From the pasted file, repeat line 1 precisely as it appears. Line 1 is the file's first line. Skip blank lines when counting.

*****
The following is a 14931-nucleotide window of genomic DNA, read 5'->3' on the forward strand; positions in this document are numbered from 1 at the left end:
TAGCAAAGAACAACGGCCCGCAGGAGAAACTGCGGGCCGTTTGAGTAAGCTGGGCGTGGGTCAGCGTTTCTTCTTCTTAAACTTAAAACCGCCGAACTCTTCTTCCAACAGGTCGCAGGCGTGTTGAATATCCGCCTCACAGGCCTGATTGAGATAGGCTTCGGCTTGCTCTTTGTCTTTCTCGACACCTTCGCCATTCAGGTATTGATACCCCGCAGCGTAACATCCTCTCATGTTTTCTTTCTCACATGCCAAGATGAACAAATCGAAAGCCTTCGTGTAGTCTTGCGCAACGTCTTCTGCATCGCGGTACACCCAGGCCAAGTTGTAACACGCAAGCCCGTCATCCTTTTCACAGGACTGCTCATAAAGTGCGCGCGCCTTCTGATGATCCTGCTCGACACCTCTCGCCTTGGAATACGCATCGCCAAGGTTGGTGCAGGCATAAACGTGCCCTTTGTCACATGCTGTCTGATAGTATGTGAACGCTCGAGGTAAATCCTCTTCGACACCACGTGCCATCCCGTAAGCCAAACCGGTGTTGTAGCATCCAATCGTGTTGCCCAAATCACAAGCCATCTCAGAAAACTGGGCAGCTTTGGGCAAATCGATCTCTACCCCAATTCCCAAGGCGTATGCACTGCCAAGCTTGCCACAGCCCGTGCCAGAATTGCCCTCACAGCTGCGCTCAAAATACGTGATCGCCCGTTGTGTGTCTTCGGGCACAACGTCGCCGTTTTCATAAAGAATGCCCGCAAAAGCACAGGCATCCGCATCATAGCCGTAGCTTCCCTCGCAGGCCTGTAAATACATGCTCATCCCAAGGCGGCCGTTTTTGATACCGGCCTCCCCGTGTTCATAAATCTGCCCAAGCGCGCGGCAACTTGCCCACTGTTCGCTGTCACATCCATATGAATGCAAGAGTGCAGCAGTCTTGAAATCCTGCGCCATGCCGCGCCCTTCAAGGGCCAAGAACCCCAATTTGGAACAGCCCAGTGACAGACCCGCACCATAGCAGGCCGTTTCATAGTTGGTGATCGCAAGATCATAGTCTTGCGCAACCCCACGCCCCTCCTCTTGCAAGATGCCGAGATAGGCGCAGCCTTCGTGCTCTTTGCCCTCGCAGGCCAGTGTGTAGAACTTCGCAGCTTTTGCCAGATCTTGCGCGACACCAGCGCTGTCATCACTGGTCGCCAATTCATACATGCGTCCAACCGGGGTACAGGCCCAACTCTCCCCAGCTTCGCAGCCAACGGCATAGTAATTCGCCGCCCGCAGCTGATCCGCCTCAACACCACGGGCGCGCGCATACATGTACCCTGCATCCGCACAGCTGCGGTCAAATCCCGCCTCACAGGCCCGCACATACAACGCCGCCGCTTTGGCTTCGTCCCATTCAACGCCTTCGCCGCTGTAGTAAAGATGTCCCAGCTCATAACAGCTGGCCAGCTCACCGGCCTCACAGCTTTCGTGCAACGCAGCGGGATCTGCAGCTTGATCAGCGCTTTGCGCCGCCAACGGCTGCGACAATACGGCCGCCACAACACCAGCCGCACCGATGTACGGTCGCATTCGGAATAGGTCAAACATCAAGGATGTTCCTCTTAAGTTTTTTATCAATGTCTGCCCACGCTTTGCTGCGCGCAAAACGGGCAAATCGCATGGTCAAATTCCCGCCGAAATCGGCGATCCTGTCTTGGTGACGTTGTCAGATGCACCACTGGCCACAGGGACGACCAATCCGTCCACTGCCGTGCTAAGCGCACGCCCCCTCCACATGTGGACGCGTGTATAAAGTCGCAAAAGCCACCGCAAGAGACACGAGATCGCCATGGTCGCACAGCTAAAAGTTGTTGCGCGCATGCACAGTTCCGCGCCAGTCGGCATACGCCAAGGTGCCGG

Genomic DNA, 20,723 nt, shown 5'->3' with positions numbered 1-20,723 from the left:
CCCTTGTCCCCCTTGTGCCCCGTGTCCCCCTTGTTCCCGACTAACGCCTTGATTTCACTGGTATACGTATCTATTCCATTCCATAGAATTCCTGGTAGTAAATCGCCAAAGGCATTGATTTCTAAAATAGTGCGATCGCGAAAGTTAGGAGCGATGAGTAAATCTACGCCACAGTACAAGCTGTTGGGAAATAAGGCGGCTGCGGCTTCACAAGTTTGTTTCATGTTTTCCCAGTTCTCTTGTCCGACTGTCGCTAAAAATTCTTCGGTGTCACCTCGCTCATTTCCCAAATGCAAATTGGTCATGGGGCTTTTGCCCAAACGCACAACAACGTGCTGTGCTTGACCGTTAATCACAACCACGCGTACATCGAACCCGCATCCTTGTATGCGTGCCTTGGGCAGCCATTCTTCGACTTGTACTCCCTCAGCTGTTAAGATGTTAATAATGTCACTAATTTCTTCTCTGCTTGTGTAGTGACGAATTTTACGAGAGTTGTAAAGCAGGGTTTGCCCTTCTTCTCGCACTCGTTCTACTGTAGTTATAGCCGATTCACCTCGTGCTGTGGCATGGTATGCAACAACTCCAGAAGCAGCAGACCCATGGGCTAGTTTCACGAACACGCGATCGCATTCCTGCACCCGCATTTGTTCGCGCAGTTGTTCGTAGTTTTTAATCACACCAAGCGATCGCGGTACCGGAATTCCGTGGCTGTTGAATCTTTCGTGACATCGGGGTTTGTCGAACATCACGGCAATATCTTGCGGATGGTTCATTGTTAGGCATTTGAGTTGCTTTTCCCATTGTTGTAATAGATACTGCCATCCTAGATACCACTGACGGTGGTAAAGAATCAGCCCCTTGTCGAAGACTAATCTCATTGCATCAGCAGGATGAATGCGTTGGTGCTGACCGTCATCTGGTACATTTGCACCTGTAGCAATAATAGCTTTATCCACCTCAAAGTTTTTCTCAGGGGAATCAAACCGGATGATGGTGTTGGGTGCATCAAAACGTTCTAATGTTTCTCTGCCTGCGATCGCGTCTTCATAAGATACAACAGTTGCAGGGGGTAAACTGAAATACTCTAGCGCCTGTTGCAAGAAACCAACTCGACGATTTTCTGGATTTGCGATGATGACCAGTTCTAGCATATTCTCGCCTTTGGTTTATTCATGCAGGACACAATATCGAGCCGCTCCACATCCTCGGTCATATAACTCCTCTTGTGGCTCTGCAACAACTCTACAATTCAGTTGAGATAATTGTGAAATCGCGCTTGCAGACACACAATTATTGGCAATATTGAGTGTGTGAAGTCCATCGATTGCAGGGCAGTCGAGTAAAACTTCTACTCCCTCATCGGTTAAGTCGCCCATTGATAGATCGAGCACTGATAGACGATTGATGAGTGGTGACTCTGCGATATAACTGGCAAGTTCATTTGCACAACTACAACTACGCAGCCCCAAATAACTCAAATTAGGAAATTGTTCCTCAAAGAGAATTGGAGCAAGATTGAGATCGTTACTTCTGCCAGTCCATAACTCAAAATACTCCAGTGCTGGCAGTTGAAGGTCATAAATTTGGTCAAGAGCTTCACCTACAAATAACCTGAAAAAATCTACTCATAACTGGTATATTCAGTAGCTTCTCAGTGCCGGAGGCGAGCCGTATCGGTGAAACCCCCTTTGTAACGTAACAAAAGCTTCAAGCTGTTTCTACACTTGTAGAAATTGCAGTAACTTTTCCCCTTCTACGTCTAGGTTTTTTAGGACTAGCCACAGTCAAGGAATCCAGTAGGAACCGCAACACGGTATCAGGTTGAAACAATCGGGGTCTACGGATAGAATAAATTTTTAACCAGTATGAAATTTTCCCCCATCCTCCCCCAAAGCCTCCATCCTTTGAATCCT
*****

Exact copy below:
The following is a 14931-nucleotide window of genomic DNA, read 5'->3' on the forward strand; positions in this document are numbered from 1 at the left end: